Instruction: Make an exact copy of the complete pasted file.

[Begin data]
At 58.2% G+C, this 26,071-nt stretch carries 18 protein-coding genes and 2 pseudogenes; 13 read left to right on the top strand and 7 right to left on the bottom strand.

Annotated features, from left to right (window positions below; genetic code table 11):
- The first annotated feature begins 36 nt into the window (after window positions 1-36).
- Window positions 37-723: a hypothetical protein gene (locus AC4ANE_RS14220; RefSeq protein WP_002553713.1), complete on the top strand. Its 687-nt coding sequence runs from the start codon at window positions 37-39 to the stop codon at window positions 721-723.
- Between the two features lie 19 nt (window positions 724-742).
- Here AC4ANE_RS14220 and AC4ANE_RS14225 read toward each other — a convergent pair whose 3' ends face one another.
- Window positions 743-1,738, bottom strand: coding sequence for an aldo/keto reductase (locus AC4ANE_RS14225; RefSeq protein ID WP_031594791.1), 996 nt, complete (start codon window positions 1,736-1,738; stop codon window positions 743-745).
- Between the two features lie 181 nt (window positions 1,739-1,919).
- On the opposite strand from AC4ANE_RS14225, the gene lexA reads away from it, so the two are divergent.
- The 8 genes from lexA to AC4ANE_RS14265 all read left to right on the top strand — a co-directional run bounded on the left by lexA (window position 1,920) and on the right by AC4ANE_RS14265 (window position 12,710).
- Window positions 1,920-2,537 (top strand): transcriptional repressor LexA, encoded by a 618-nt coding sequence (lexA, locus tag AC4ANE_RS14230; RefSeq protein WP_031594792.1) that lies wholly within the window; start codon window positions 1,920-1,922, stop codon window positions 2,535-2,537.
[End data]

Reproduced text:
At 58.2% G+C, this 26,071-nt stretch carries 18 protein-coding genes and 2 pseudogenes; 13 read left to right on the top strand and 7 right to left on the bottom strand.

Annotated features, from left to right (window positions below; genetic code table 11):
- The first annotated feature begins 36 nt into the window (after window positions 1-36).
- Window positions 37-723: a hypothetical protein gene (locus AC4ANE_RS14220; RefSeq protein WP_002553713.1), complete on the top strand. Its 687-nt coding sequence runs from the start codon at window positions 37-39 to the stop codon at window positions 721-723.
- Between the two features lie 19 nt (window positions 724-742).
- Here AC4ANE_RS14220 and AC4ANE_RS14225 read toward each other — a convergent pair whose 3' ends face one another.
- Window positions 743-1,738, bottom strand: coding sequence for an aldo/keto reductase (locus AC4ANE_RS14225; RefSeq protein ID WP_031594791.1), 996 nt, complete (start codon window positions 1,736-1,738; stop codon window positions 743-745).
- Between the two features lie 181 nt (window positions 1,739-1,919).
- On the opposite strand from AC4ANE_RS14225, the gene lexA reads away from it, so the two are divergent.
- The 8 genes from lexA to AC4ANE_RS14265 all read left to right on the top strand — a co-directional run bounded on the left by lexA (window position 1,920) and on the right by AC4ANE_RS14265 (window position 12,710).
- Window positions 1,920-2,537 (top strand): transcriptional repressor LexA, encoded by a 618-nt coding sequence (lexA, locus tag AC4ANE_RS14230; RefSeq protein WP_031594792.1) that lies wholly within the window; start codon window positions 1,920-1,922, stop codon window positions 2,535-2,537.